Spousal influence on the retirement decisions of single-earner and dual-earner couples
Faculty of Social Sciences. Sociology
Advances in life course research. - Stanford, Conn., 2000, currens
, p. 112-123
University of Antwerp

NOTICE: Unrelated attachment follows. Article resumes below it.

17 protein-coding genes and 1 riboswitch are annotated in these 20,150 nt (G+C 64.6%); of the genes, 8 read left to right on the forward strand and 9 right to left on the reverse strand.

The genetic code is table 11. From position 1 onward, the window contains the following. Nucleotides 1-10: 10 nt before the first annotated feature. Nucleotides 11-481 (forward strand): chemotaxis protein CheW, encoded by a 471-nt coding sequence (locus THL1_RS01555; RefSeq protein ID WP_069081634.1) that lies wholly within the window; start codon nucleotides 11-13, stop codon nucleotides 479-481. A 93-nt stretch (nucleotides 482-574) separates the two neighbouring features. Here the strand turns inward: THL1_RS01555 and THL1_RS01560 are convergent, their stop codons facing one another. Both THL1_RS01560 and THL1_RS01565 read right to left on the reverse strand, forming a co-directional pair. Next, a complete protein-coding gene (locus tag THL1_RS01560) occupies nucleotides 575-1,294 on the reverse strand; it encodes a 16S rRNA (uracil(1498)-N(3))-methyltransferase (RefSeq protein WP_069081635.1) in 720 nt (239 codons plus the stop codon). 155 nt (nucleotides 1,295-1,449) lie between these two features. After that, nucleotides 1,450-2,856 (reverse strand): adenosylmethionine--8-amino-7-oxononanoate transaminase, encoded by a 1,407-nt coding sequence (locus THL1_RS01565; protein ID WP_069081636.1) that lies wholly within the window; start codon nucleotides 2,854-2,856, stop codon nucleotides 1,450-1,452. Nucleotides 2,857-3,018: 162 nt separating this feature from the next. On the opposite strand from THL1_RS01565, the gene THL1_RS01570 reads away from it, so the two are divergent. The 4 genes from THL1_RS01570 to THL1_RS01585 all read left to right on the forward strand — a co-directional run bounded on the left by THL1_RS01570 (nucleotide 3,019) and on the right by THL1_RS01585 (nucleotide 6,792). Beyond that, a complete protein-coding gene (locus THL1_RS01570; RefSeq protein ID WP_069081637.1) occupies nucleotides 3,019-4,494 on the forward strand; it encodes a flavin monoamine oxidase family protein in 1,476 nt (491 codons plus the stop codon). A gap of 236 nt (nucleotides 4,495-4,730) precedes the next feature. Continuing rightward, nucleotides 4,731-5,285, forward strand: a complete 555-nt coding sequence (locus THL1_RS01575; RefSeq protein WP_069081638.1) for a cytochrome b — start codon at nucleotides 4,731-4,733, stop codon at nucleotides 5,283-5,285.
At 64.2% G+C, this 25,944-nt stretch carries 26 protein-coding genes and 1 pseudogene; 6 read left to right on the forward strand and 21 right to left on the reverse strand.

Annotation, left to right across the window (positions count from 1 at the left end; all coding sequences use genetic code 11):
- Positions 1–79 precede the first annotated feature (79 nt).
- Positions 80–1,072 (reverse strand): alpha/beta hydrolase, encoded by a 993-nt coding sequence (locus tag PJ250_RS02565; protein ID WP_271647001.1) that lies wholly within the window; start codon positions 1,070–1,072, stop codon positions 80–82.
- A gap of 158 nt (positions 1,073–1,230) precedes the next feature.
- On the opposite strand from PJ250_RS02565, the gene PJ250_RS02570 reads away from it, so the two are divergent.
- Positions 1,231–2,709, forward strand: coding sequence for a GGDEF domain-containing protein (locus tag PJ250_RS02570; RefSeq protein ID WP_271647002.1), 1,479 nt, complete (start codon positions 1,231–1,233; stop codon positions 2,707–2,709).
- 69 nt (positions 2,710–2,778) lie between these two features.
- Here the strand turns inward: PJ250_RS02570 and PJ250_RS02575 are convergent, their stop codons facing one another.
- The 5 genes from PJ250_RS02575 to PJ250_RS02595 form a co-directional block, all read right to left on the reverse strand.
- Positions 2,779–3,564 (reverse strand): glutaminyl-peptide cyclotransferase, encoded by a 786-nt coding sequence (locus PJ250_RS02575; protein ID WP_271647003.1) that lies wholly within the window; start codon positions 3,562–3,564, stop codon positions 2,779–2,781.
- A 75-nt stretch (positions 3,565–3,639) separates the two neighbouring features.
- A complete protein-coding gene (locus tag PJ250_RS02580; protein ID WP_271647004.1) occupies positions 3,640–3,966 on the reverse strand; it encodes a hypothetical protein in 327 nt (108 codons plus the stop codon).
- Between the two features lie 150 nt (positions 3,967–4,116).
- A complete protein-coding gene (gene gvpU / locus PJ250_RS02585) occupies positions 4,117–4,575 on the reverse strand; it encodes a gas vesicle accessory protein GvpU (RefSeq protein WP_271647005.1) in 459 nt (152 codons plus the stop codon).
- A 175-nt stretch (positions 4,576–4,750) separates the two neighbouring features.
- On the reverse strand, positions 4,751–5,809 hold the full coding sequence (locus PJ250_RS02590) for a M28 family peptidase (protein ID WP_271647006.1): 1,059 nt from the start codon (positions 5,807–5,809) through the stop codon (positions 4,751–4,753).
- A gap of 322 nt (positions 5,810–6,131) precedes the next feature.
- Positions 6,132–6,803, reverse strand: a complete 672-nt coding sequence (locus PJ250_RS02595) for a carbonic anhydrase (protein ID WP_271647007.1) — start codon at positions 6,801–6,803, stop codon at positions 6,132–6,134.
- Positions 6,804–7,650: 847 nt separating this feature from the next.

This article explores the influence of the spouse or partner on individual retirement decisions. Event history analysis is used to study the effects of age, education, health, income, the activity status of the partner and care-taking needs of children or dependents on retirement decisions, controlling for several personal characteristics and country differences. Given the family context, a division was made between single-earner and dual-earner couples. Data were drawn from the European Community Household Panel (ECHP) which presents longitudinal data for the period 19942001. Although individual determinants still dominate the retirement decisions of both single-earner and dualearner couples, the results show that the family context in which labour-market decisions are made is important to understand the retirement process. An age gap between the spouses decreases the hazard of retirement. Higher levels of education also decrease the odds on retirement (or early retirement) for dual-earner households. The ECHP data moreover confirm the importance of subjective and objective health measures on the retirement decisions of spouses. With regard to the number of working hours, male dualearners who work full-time stay in the labour market longer than do men who work parttime. Finally, care activities have a positive effect on the retirement decision of both men and women in single-earner and dual-earner households.